Tony DeMarco

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Tony DeMarco
Real nameLeonardo Liotta
Nickname(s)Boston Bomber
Height5 ft 5 in (1.65 m)
Born (1932-01-14) January 14, 1932 (age 86)
Boston, Massachusetts, United States
Boxing record
Total fights71
Wins by KO33

Tony DeMarco (born January 14, 1932), born Leonardo Liotta [1] is an American former boxer and World Welterweight Champion.[2] Born to Sicilian immigrants from Sciacca (AG), Vincent and Giacomina, DeMarco grew up in the North End neighborhood of Boston.


Due to the minimum age of eighteen, in order to box professionally, Liotta used the birth certificate of Tony DeMarco so that he could compete.[citation needed] DeMarco had his first professional fight when he was sixteen years old. On October 21, 1948, he knocked out Mestor Jones in one round.

DeMarco fought the top fighters in his division during the 1950s and defeated top contenders and champions like Paddy DeMarco, Teddy "Red Top" Davis, Chico Vejar and Don Jordan. The highlight of his career came on April 1, 1955, when he scored a technical knock out (TKO) over Johnny Saxton in the 14th round of their title bout to capture the world’s welterweight title.

A statue for Tony DeMarco in Boston's historic North End

Despite winning many bouts to become champion, he is best remembered for his two championship matches with hall of famer Carmen Basilio in 1955. Both fights were toe to toe slugfests with several ebbs and flows that kept the fans at the edges of their seats. Both fights ended in the 12th round with DeMarco suffering a TKO. In their first bout, DeMarco was the defending champion. He risked his title by taking on Basilio, who was the top ranked contender. Although Basilio prevailed, the fight was so exciting that the pair were rematched. The second fight was almost a carbon copy of the first with Basilio wearing down DeMarco, but not before a wicked DeMarco left hook had Basilio out on his feet. DeMarco was unable to capitalize on this advantage and lost the match on a 12 round TKO.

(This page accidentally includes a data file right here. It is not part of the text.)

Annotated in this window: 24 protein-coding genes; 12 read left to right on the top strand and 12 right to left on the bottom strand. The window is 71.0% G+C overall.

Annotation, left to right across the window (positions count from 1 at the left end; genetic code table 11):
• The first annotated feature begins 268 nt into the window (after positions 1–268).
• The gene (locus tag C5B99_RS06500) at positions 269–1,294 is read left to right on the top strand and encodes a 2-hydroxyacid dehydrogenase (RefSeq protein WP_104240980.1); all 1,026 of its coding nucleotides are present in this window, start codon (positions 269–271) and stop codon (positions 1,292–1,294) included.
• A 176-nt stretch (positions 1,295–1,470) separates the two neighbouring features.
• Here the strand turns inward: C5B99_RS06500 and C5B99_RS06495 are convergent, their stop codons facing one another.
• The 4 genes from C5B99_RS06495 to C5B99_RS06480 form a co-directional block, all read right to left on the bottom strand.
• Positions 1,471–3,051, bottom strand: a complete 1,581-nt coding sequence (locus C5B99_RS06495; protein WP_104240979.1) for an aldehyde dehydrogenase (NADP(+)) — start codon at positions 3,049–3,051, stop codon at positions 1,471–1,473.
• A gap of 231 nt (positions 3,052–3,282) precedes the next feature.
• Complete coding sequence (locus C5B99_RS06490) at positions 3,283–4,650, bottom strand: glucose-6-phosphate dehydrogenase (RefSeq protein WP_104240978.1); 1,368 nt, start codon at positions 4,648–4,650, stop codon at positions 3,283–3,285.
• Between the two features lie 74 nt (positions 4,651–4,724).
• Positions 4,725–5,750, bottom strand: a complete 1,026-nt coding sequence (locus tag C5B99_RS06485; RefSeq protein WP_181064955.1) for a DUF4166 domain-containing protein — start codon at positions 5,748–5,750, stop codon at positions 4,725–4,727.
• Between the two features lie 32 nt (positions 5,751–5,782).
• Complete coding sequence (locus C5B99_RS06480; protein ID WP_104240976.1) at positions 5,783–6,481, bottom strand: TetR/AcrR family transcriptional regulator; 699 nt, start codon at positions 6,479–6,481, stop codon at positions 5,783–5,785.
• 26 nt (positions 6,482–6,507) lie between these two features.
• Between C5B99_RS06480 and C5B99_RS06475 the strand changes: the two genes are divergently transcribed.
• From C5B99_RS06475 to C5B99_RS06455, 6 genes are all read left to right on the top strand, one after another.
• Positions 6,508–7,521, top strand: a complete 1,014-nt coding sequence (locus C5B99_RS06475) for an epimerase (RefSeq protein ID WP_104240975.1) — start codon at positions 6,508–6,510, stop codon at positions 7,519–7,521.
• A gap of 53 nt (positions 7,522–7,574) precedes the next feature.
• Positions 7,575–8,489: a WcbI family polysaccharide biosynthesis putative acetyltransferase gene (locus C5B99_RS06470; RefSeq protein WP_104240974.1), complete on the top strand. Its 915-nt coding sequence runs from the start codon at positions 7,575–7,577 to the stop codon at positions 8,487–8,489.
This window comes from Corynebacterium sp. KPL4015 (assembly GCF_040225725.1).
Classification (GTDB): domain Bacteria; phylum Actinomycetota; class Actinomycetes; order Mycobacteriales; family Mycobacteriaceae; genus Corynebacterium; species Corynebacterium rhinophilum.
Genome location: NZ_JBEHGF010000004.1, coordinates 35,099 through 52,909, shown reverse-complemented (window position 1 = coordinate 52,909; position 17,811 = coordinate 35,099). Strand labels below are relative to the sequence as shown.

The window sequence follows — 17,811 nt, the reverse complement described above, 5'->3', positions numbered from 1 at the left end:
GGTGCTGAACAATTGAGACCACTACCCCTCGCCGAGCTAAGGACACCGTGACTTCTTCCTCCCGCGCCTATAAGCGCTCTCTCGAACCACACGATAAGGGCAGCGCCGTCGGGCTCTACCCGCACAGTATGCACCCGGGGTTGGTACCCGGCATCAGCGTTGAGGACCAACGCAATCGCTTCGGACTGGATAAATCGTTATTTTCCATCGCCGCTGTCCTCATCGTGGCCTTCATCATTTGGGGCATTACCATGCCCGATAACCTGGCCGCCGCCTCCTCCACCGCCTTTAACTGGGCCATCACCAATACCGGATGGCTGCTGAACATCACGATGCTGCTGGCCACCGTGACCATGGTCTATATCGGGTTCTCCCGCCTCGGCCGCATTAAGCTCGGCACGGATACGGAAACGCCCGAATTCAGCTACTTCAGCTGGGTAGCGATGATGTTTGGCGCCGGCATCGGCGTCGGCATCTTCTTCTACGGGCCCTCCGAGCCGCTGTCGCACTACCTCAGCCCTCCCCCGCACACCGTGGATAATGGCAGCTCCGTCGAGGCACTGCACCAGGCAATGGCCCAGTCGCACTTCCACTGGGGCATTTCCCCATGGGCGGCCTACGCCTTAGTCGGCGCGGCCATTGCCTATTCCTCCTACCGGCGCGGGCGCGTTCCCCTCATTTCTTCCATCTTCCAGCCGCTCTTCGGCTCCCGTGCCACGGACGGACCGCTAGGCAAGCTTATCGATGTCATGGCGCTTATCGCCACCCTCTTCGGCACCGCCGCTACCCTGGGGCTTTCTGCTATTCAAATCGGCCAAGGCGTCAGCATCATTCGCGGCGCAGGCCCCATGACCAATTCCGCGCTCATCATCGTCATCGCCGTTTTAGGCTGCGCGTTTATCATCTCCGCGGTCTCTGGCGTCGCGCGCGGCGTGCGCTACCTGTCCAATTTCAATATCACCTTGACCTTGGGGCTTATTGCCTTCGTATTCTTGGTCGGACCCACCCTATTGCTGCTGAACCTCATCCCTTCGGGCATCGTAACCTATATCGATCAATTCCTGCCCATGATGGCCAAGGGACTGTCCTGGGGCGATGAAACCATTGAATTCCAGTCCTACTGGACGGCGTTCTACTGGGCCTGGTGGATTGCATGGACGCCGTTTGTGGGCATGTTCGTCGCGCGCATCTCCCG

Tony DeMarco's Living Room Lounge was located in this building at 4007 E. Camelback Road in Phoenix, Arizona. DeMarco no longer owns the property which now belongs to the U-Haul Co.

DeMarco's legacy is an undying part of Boston's history. Training under Boston greats such as Frankie Waters, DeMarco was able to sell out the Boston Garden, breaking attendance records. Mayor Thomas Menino even honored DeMarco with a street, named after him, in Boston's famous North End. The street, which is perpendicular to Atlantic Ave, is named "Tony DeMarco Way".

DeMarco has received many honors, including an induction in the Official National Italian American Hall of Fame in Chicago. Looking back on his career, DeMarco remarked "Mainly I consider myself a slugger." DeMarco once fought on the undercard to Rocky Marciano. [1] In his last bout, DeMarco won a ten-round decision over Stefan Redl in Boston on February 6, 1962. [2]

A statue of DeMarco unveiled on October 20, 2012 at the corners of Hanover and Cross Streets[3] in Boston's historic North End was designed by famed sculptor Harry Weber, and a full-length documentary by filmmaker Marino Amoruso based on DeMarco's autobiography Nardo: Memoirs of a Boxing Champion is in the works. Tony De Marco is also featured in "The Flame and Fury of Fleet Street," a segment of the documentary, Boston's North End: An Italian American Story.

See also[edit]


  1. ^ "Tony DeMarco". thecruelestsport.
  2. ^ "The Lineal Welterweight Champs". Cyber Boxing Zone.
  3. ^

External links[edit]

Preceded by
Johnny Saxton
World Welterweight Champion
1 April 1955– 10 June 1955
Succeeded by
Carmen Basilio